Prioritizing Pregnancy Care in Family Practice

The Role of the Physician Assistant in an Innovative Prenatal Care Model


  • P.A. Sarah Flanagan Sanctuary Refugee Health Centre



Prenatal, Refugee, Health, Physician Assistant, Obstetrics, Family medicine


This poster presents the qualitative and quantitative outcomes of the two-year review of the antenatal clinic at SRHC. It shows the exponential increase in number of pregnancies managed at SRHC per year (from 61 in 2016 to over 200 projected in 2019), with over two-thirds of all pregnancies followed to term by our MD-PA team. When all options are available for antenatal care, 85% of our patients choose the MD-PA prenatal care model and, thus far, 100% of repeat prenatal patients have requested the same model of care for subsequent pregnancies. Also, owing to the continuity of care throughout the prenatal period, we have seen an increase in timely attendance of well baby check ups and adherence to vaccination schedules for the families followed through our antenatal clinic. SRHC’s unique prenatal care model has been recognized by local health authorities, and orientation to our program has been incorporated into mandatory continuing education for the nurses and midwives at the local hospital, providing opportunities to advocate for the Physician Assistant role. In conclusion, this poster shows how SRHC’s innovative prenatal care model uses the PA role to bridge family medicine and obstetrical care, in order to provide a full-time antenatal clinic, while optimizing our obstetrical specialist’s time in clinic and improving patient care outcomes.

Author Biography

P.A. Sarah Flanagan, Sanctuary Refugee Health Centre

Sanctuary Refugee Health Centre (SRHC) is a dedicated primary care practice for refugees in Kitchener, Ontario. Founded in 2013, it is now a thriving interdisciplinary care team with approximately 4500 rostered patients. In November 2016, through the Health Force Ontario New Graduate Grant, SRHC hired a Physician Assistant (PA) with goal of using this role to expand the women’s health services provided at the clinic. Owing to the diverse cultural and religious backgrounds of our patients, there is a propensity for large, young families, so antenatal services account for a significant proportion of care provided. By early 2017, SRHC was struggling to find enough local obstetricians and midwifery groups to accept the influx of complex antenatal referrals for refugees in the region. In June 2017, Sanctuary partnered with a local family-obstetrics provider to offer to-term antenatal care and 24/7 peripartum call for our patients. Since then, SRHC has worked to develop a PA-led prenatal care clinic that addresses medical needs and social determinants of health in a trauma-informed, culturally-sensitive and language-specific model. All pregnant patients in the clinic are followed by the PA, which streamlines and standardizes pregnancy care. After advocating for the importance of this role, we were able to secure dedicated funding through the Local Health Integration Network. This funding allows the PA to provide extended appointments that address complex migration medical needs in pregnancy care, and allows the fee-for-service physicians in the practice to simultaneously optimize their billable appointments per day. SRHC’s family-OB physician attends clinic one afternoon per week, and remotely supervises the PA in provision of full-time prenatal care at the clinic.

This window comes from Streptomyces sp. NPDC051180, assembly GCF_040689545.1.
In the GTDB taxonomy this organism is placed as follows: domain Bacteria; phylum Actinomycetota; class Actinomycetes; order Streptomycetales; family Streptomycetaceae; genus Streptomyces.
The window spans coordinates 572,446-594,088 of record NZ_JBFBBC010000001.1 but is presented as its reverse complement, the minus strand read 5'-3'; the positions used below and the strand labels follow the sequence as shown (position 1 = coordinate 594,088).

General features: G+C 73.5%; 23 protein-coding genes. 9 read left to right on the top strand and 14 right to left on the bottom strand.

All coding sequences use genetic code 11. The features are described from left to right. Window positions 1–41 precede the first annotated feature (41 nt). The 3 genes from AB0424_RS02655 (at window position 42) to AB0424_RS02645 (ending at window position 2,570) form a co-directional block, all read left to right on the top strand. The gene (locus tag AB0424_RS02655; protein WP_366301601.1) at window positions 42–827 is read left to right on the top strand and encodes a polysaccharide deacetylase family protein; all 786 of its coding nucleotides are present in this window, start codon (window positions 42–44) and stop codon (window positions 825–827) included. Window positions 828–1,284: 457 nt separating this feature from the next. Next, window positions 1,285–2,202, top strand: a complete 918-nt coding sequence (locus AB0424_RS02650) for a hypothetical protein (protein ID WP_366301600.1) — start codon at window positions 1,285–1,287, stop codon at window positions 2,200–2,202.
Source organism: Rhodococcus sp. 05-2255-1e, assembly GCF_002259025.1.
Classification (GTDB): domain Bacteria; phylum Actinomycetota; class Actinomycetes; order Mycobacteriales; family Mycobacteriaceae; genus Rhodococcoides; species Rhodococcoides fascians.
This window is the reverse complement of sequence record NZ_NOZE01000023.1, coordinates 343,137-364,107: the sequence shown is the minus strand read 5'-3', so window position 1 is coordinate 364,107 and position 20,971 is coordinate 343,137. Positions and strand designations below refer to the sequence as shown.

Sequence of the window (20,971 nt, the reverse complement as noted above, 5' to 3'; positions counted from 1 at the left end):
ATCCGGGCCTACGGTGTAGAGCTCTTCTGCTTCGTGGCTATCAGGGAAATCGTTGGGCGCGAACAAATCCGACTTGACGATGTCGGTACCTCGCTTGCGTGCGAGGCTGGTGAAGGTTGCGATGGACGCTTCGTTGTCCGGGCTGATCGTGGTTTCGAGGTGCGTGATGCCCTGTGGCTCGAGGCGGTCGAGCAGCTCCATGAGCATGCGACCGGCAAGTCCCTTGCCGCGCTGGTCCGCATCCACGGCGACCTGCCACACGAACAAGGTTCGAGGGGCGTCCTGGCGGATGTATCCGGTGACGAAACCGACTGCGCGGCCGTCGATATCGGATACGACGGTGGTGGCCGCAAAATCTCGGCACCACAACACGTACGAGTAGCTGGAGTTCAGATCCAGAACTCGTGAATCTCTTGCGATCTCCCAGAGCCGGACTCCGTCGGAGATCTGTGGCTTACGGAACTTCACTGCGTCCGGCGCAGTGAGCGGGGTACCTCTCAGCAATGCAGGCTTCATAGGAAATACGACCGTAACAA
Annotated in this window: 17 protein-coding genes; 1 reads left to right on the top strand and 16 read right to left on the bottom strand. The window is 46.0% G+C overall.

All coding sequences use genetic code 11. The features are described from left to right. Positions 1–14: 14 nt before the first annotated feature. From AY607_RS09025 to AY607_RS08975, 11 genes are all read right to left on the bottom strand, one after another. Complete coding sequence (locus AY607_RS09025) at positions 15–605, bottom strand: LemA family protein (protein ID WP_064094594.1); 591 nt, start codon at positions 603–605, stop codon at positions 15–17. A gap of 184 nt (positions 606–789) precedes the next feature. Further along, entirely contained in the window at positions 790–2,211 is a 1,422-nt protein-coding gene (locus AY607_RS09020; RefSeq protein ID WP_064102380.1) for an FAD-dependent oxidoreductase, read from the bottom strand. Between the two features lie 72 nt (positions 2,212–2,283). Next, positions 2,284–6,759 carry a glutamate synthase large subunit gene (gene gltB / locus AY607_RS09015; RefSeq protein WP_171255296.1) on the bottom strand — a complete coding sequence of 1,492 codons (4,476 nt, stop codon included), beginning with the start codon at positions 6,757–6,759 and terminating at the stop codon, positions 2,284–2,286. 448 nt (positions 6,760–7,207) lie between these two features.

Gagnon, A. J., Merry, L. Robinson, C. (2002). A Systematic Review of Refugee Women’s Reproductive Health. Refuge: Canada’s Journal on Refugees.

Hach, M. (2012) Common threads, common practice: working with immigrant and refugee women in sexual and reproductive health. Collingwood: Multicultural Centre for Women’s Health.




How to Cite

Flanagan, P. S. (2019). Prioritizing Pregnancy Care in Family Practice: The Role of the Physician Assistant in an Innovative Prenatal Care Model. The Journal of Canada’s Physician Assistants, 1(3), Annex 3.